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Mo Farah refuses to condemn Alberto Salazar’s doping charges but instead pointing to media ‘agenda’ in his first public appearance

Sir Mo Farah is still running. He is running away from any notion that he might have played it differently, and quickly towards the idea that it has all been a media conspiracy.

In the function room of a Chicago hotel on Friday, he had a sufficient chance to take a deep breath, to offer a more considered view of the verdict that the mastermind of his success committed doping offences. He had a chance to put distance between himself and the dark cloud that has followed him for four years.

But no. In his first public appearance since the Alberto Salazar bomb dropped, he deflected and deferred and attacked. He kept to his old narratives, seemingly oblivious to how the ground under his feet has softened in the 11 days since his former coach was banned for four years.

He spoke of ‘allegations’ against Salazar, not the ruling of guilt established in two years of arbitration hearings; he spoke of sinister media ‘agendas’ against him; he spoke of it being Salazar’s fight and not his.

And somehow, he managed to sidestep the point repeatedly, which is that it was perhaps questionable to spend a further two years with Salazar after the BBC’s Panorama shone a light on the practices of the Nike Oregon Project in 2015.

But before all that – before discussing his decisions and before discussing Friday’s closure of the Oregon Project by Nike – he wanted to talk about running in Sunday’s Chicago Marathon. ‘I’m here to race,’ he said, over and again. ‘Let’s just ask five questions about the race before we come back to that.’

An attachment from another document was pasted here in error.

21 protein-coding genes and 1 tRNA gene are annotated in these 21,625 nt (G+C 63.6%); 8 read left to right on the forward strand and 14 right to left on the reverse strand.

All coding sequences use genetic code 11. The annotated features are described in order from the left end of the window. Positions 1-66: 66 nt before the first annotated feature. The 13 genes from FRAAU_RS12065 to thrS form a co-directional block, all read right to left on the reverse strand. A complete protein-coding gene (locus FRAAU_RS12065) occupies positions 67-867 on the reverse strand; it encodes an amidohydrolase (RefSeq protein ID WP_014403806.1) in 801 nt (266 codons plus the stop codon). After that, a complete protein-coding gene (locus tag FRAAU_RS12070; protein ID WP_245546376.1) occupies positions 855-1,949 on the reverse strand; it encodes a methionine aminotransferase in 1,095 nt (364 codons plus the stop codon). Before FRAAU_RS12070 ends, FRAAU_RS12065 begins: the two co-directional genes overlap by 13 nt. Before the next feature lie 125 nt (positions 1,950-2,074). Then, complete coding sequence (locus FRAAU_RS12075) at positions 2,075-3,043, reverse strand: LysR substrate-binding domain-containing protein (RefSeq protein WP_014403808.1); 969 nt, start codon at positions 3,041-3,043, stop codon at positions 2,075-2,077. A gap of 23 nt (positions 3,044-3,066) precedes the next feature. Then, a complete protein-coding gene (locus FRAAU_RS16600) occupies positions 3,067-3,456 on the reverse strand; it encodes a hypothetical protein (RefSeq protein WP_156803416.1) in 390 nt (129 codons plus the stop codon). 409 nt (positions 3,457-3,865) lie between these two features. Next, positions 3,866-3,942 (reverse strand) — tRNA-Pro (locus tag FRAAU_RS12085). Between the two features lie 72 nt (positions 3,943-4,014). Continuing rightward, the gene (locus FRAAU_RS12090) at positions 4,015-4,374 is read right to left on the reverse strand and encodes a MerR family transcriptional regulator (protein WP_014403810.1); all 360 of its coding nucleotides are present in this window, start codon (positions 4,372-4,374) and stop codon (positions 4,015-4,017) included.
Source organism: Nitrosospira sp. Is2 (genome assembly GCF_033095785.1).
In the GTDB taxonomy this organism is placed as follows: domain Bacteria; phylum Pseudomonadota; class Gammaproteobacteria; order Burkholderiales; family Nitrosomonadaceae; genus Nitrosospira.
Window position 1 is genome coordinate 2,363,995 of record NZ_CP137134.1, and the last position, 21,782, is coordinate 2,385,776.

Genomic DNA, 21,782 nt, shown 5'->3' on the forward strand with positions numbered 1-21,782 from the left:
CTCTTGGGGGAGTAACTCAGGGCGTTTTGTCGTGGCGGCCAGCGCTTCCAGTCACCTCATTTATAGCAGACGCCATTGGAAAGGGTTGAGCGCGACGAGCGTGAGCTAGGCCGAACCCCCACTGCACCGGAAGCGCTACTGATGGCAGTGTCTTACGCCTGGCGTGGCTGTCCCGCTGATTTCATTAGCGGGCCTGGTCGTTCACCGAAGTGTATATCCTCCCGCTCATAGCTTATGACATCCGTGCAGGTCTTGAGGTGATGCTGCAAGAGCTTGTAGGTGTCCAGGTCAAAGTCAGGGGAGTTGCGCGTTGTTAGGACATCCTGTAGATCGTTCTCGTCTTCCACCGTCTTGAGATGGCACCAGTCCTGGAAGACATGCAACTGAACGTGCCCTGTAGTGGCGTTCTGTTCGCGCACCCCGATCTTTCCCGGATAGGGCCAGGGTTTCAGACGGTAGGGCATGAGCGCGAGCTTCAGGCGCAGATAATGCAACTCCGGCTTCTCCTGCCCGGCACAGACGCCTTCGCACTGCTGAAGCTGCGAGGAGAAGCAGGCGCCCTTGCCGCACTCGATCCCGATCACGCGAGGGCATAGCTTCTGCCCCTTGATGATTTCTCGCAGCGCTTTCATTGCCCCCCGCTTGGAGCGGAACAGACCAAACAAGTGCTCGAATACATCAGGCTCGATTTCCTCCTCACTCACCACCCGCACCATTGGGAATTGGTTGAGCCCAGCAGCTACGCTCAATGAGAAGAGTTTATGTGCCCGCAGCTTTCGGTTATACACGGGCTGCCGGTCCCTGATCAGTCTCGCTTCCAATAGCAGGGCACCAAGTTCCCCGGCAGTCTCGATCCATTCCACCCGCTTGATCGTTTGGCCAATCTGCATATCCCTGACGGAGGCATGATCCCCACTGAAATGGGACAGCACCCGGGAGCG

He always was ambitious. And on Friday, he was aggressive too, once he got on to the subject. ‘Let’s get on to it,’ he said. ‘To be honest it is very disappointing to see you guys going at it again and again.

The headline is Farah, Farah, Farah. There is no allegation against me. I’ve not done anything wrong. ‘Let’s be clear – these allegations are about Alberto Salazar and the Oregon Project. I feel let down by you guys, to be honest.’

But surely, he would feel more let down by Salazar, under whom he spent six years from 2011 and was transformed from a fringe contender into a winner of 10 straight global titles, including four Olympic gold medals? What followed was the first of numerous evasive answers.

‘If I tell you guys or talk to you guys and be nice to you, you’ll still be negative. Either way, I can’t win, you’ve already made up your mind about what you’re going to write.’ Another attempt: Mo, are you disappointed by Salazar, have you been tainted by association? ‘I am disappointed that you guys make it into the headlines,’ he said. ‘It is not about Mo Farah, it is about Alberto Salazar. I am not Alberto and only Alberto can answer that.’

Except Farah can answer. He can give a view on a coach who was found guilty of trafficking testosterone, of attempting to tamper with the doping control process, and administering a prohibited method of infusion. He can give the view of an athlete who has to live in the shade of a coach’s guilty verdict.

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